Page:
human rights, victimhood, and impunity

human rights, victimhood, and impunity - Social Analysis...

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Unformatted text preview: Social Analysis, Volume 51, Issue 1, Spring 2007, 179–197 © Berghahn Journals doi:10.3167/sa.2007.510112 H UMAN R IGHTS , V ICTIMHOOD , AND I MPUNITY An Anthropology of Democracy in Argentina Michael Humphrey and Estela Valverde Abstract : This article explores human rights politics in the transition from dictatorship to democracy in Argentina. Its ethnographic focus is the phenomenon of families of victims associations, usually led by moth- ers, that Frst emerged to protest against mass disappearance under the military dictatorship. Democracy has also produced new families of vic- tims associations protesting against different forms of state abuse and/or neglect. They represent one face of the widespread protest against a ‘culture of impunity’ experienced as ongoing insecurity and injustice. Private grief is made an emotional resource for collective action in the form of ‘political mourning’. The media, street demonstrations, and liti- gation are used to try to make the state accountable. State management of this public suffering has sought to determine legitimate victimhood based on a paradigm of innocence. The political mourning of victims and survivors charts the social margins of citizenship in the reduced, not expanded, neo-liberal democratic state in Argentina. Keywords : collective action, democracy, disappearance, human rights, impunity, political mourning, suffering, victims Daily in the Buenos Aires newspaper Página/12 , personal notices appear that commemorate the anniversaries of the disappearance of family members who were victims of the Argentine military dictatorship between 1976 and 1983. These personal notices pointedly remind readers of the traumatic personal legacies of the dictatorship and the ongoing social consequences of impunity suffered by the victims of crimes against humanity and their families. On 21 January 2005, one such personal notice commemorated the anniversary of the 180 | Michael Humphrey and Estela Valverde disappearance in 1977 of Hilda Adriana Fernández, who was last seen at ESMA (la Escuela Superior de Mecánica de la Armada, Navy Mechanics School). Now a national museum to the memory of the ‘disappeared’, this had been the location of a notorious, clandestine detention center and departure point for the ‘death flights’. The dedication read: “I remember you among all the young people murdered by corrupt state power, either deliberately or through neglect. They include the 30,000 who disappeared under the dictatorship; those who died in the Malvinas war; those who died in the Kheyvis nightclub ¡re (in Buenos Aires); the victims of the trigger-happy police policy; those alleged to have committed suicide in detention; and those who died at the República Cro- mañón nightclub ¡re. We neither forget, nor do we forgive. Noémi, your sister, your friends, and your compañeros .” 1 By placing her sister Hilda’s 1977 disappearance in a chronology of Argen- tine victims of the state for whose deaths no one had been held accountable,...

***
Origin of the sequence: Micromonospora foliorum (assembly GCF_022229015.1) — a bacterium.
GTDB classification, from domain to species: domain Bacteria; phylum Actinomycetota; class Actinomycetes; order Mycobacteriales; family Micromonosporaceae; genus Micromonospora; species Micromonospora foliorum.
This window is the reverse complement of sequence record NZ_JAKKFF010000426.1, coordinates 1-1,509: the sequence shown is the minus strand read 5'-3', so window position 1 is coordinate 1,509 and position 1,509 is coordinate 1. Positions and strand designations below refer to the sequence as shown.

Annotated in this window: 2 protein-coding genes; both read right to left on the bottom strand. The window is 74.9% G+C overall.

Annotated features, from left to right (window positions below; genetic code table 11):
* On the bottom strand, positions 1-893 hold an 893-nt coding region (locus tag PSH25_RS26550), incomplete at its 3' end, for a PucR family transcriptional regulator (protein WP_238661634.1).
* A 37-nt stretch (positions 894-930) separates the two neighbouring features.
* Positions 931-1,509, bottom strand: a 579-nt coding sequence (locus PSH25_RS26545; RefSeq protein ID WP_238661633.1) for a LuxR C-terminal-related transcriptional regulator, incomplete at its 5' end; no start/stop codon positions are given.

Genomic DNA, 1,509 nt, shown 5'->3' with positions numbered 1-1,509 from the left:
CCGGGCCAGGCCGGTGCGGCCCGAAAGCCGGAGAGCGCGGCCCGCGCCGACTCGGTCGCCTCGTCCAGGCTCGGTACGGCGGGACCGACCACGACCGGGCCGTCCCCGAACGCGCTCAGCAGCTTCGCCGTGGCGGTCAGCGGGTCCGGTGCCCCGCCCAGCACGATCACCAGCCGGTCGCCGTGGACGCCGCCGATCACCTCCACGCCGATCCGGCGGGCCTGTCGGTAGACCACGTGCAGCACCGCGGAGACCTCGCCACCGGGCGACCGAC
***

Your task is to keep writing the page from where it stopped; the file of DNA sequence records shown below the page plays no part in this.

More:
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human rights, victimhood, and impunity - Social Analysis...

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